Fun_People Archive
8 Apr
Xerox and the Merry Men

Date: Sat,  8 Apr 95 14:26:33 PDT
From: Peter Langston <psl>
To: Fun_People
Subject: Xerox and the Merry Men

[Here's a typical good-old-days anecdote.  It may be hard for younger
 Fun_People to imagine, but things really were this relaxed once... -psl]

Forwarded-by: bostic@CS.Berkeley.EDU (Keith Bostic)
Forwarded-by: Dave Del Torto <>

Back in the mid-1970s, several of the system support staff at Motorola
discovered a relatively simple way to crack system security on the Xerox
CP-V timesharing system. Through a simple programming strategy, it was
possible for a user program to trick the system into running a portion of
the program in `master mode' (supervisor state), in which memory protection
does not apply. The program could then poke a large value into its
`privilege level' byte (normally write-protected) and could then proceed to
bypass all levels of security within the file-management system, patch the
system monitor, and do numerous other interesting things. In short, the
barn door was wide open.

Motorola quite properly reported this problem to Xerox via an official
`level 1 SIDR' (a bug report with an intended urgency of `needs to be fixed
yesterday'). Because the text of each SIDR was entered into a database that
could be viewed by quite a number of people, Motorola followed the approved
procedure: they simply reported the problem as `Security SIDR', and
attached all of the necessary documentation, ways-to-reproduce, etc.

The CP-V people at Xerox sat on their thumbs; they either didn't realize
the severity of the problem, or didn't assign the necessary
operating-system-staff resources to develop and distribute an official

Months passed. The Motorola guys pestered their Xerox field-support rep, to
no avail. Finally they decided to take direct action, to demonstrate to
Xerox management just how easily the system could be cracked and just how
thoroughly the security safeguards could be subverted.

They dug around in the operating-system listings and devised a thoroughly
devilish set of patches. These patches were then incorporated into a pair
of programs called `Robin Hood' and `Friar Tuck'. Robin Hood and Friar Tuck
were designed to run as `ghost jobs' (daemons, in UNIX terminology); they
would use the existing loophole to subvert system security, install the
necessary patches, and then keep an eye on one another's statuses in order
to keep the system operator (in effect, the superuser) from aborting them.

One fine day, the system operator on the main CP-V software development
system in El Segundo was surprised by a number of unusual phenomena. These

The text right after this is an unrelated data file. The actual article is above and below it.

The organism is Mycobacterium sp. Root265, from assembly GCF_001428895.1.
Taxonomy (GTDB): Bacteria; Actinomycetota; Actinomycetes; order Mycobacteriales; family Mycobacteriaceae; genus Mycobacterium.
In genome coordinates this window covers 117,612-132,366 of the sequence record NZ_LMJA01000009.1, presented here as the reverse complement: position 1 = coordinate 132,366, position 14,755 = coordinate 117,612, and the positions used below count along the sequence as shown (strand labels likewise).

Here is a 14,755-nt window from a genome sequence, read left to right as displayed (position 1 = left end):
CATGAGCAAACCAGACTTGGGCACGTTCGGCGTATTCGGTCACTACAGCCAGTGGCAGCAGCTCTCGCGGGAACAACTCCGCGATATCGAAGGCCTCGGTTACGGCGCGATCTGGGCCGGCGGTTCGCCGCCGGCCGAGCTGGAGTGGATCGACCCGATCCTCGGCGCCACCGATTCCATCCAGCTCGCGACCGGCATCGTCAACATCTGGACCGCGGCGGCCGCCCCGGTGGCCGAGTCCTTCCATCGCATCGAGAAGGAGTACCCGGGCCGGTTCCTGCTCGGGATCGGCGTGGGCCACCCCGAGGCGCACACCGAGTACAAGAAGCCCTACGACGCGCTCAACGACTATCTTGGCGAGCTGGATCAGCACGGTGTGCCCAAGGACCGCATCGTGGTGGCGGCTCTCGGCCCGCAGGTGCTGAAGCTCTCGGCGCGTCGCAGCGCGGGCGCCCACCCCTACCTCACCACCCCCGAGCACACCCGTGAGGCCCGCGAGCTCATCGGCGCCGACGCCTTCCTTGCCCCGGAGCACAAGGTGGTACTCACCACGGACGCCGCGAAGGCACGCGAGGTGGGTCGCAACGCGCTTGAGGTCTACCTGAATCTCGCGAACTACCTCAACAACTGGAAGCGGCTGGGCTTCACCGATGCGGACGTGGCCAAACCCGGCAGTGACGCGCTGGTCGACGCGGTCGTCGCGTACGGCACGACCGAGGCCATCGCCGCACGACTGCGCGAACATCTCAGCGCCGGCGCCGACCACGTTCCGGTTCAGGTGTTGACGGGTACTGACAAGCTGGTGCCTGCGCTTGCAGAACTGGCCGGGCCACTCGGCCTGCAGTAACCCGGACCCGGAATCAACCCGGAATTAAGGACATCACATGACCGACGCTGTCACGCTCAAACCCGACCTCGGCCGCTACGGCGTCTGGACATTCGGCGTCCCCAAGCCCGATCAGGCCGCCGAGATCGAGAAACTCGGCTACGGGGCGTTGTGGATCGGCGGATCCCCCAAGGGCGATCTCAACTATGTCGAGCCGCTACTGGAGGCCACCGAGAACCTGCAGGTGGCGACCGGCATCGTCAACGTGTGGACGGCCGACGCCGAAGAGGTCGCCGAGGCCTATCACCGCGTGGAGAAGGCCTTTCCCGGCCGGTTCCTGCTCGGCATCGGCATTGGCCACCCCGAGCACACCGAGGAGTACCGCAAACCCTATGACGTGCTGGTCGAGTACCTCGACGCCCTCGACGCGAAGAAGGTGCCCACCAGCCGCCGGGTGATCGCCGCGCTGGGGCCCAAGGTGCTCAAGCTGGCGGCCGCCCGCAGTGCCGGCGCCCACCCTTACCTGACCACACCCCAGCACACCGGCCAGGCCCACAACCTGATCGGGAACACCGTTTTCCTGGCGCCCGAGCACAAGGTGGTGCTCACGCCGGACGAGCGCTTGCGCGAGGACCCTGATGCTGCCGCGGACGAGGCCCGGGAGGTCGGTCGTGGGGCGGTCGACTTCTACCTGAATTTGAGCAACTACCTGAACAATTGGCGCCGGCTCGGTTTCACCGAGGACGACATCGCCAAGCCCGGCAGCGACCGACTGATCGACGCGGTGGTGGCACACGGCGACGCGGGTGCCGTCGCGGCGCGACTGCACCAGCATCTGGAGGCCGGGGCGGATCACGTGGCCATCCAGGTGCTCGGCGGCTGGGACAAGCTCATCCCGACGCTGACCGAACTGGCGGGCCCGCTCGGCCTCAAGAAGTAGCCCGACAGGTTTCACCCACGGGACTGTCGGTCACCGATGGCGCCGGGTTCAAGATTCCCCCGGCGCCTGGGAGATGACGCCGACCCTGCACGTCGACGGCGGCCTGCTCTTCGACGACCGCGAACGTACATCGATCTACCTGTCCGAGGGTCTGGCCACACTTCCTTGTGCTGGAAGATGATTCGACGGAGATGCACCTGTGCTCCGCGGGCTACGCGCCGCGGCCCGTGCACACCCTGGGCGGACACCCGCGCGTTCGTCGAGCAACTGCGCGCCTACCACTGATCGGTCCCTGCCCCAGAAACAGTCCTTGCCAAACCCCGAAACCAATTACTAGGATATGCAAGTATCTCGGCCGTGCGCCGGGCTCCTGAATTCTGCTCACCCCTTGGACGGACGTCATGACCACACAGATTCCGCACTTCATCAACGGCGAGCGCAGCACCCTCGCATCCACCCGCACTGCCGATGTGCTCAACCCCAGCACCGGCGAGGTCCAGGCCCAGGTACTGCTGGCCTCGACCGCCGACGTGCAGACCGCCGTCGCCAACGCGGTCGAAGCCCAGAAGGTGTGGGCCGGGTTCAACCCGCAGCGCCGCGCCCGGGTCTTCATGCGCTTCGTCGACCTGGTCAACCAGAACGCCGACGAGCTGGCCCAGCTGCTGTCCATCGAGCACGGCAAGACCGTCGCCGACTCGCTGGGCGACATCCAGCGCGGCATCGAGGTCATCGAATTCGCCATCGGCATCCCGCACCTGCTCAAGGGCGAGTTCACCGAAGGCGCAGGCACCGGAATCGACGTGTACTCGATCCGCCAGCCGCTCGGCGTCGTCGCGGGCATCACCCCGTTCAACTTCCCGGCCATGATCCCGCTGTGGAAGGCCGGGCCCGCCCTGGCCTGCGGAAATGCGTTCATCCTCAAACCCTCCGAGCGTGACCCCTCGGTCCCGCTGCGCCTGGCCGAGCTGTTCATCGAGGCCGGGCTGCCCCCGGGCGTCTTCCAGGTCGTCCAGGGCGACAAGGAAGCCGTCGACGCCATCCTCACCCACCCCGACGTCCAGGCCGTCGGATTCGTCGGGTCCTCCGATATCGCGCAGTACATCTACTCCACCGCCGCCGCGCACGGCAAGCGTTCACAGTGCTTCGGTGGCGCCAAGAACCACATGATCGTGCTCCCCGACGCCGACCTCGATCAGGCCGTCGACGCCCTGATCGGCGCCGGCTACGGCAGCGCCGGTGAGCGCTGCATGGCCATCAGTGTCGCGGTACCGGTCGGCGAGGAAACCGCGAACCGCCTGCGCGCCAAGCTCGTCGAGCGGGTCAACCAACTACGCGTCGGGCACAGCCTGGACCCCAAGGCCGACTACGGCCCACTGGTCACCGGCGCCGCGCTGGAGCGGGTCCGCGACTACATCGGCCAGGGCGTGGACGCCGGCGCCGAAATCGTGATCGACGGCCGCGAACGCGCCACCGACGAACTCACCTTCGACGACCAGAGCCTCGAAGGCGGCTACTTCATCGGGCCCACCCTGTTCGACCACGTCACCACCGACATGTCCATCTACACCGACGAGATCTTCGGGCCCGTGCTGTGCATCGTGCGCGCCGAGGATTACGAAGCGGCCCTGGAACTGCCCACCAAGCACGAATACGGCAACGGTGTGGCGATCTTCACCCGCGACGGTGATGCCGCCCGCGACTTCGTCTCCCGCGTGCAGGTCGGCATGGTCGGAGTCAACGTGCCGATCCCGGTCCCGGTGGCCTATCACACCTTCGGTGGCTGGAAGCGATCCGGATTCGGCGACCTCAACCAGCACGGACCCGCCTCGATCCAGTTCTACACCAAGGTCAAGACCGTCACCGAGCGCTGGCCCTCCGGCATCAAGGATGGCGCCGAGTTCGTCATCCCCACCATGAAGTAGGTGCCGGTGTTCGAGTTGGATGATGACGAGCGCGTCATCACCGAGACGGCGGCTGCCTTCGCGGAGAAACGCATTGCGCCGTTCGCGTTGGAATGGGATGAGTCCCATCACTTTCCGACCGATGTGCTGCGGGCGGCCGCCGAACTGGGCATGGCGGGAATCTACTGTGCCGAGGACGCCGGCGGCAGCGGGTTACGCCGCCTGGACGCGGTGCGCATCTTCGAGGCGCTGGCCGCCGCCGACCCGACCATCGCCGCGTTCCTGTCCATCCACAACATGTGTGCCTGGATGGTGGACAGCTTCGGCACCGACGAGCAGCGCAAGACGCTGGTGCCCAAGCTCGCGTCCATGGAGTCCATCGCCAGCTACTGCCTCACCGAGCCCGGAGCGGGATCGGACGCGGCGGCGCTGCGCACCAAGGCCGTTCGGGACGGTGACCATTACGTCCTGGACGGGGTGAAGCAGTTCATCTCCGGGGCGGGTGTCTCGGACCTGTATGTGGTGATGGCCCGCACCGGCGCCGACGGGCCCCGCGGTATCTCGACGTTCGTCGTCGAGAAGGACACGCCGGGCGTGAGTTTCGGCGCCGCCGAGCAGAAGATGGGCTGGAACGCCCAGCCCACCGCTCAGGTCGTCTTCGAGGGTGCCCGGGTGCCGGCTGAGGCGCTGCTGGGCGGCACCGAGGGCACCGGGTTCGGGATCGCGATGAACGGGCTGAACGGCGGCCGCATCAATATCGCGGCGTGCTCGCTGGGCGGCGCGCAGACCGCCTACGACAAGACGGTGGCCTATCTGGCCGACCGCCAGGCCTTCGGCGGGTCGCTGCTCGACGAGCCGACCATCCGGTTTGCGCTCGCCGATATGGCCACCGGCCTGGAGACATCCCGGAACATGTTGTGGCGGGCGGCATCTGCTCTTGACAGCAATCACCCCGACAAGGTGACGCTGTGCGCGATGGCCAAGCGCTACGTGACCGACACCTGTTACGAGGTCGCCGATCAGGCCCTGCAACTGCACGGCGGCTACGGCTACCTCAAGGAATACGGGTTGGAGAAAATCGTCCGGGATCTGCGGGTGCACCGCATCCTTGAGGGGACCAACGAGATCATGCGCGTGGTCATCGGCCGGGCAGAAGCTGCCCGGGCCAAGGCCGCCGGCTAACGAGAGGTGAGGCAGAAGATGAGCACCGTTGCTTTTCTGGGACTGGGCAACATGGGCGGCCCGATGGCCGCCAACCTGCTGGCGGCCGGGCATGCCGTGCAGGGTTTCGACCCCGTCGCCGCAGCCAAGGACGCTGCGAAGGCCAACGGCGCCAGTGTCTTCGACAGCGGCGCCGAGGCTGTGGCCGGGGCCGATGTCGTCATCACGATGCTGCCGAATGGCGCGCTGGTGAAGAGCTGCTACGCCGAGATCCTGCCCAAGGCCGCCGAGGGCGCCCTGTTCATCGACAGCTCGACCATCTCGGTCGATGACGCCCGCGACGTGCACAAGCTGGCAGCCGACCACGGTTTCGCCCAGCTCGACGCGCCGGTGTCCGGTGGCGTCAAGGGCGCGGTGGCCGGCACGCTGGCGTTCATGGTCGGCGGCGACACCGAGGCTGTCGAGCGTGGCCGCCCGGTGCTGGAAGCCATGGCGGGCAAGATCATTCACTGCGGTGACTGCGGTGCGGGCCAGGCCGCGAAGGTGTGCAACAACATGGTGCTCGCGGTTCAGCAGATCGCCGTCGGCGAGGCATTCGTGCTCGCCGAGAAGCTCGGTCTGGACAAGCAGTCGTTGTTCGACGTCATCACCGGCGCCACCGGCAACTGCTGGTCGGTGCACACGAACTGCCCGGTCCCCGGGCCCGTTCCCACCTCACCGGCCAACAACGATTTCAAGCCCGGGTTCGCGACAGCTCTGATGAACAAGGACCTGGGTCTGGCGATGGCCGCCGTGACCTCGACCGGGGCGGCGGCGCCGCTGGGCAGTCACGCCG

included the following:

   * Tape drives would rewind and dismount their tapes in the
     middle of a job.
   * Disk drives would seek back and forth so rapidly that they
     would attempt to walk across the floor (see {walking drives}).
   * The card-punch output device would occasionally start up of
     itself and punch a {lace card}.  These would usually jam in
     the punch.
   * The console would print snide and insulting messages from
     Robin Hood to Friar Tuck, or vice versa.
   * The Xerox card reader had two output stackers; it could be
     instructed to stack into A, stack into B, or stack into A
     (unless a card was unreadable, in which case the bad card was
     placed into stacker B).  One of the patches installed by the
     ghosts added some code to the card-reader driver... after
     reading a card, it would flip over to the opposite stacker.
     As a result, card decks would divide themselves in half when
     they were read, leaving the operator to recollate them

Naturally, the operator called in the operating-system developers. They
found the bandit ghost jobs running, and X'ed them... and were once again
surprised. When Robin Hood was X'ed, the following sequence of events took

     !X id1

     id1: Friar Tuck... I am under attack!  Pray save me!
     id1: Off (aborted)

     id2: Fear not, friend Robin!  I shall rout the Sheriff
          of Nottingham's men!

     id1: Thank you, my good fellow!

Each ghost-job would detect the fact that the other had been killed, and
would start a new copy of the recently slain program within a few
milliseconds. The only way to kill both ghosts was to kill them
simultaneously (very difficult) or to deliberately crash the system.

Finally, the system programmers did the latter -- only to find that the
bandits appeared once again when the system rebooted! It turned out that
these two programs had patched the boot-time OS image (the kernel file, in
UNIX terms) and had added themselves to the list of programs that were to
be started at boot time.

The Robin Hood and Friar Tuck ghosts were finally eradicated when the
system staff rebooted the system from a clean boot-tape and reinstalled the
monitor. Not long thereafter, Xerox released a patch for this problem.

It is alleged that Xerox filed a complaint with Motorola's management about
the merry-prankster actions of the two employees in question. It is not
recorded that any serious disciplinary action was taken against either of

[=] © 1995 Peter Langston []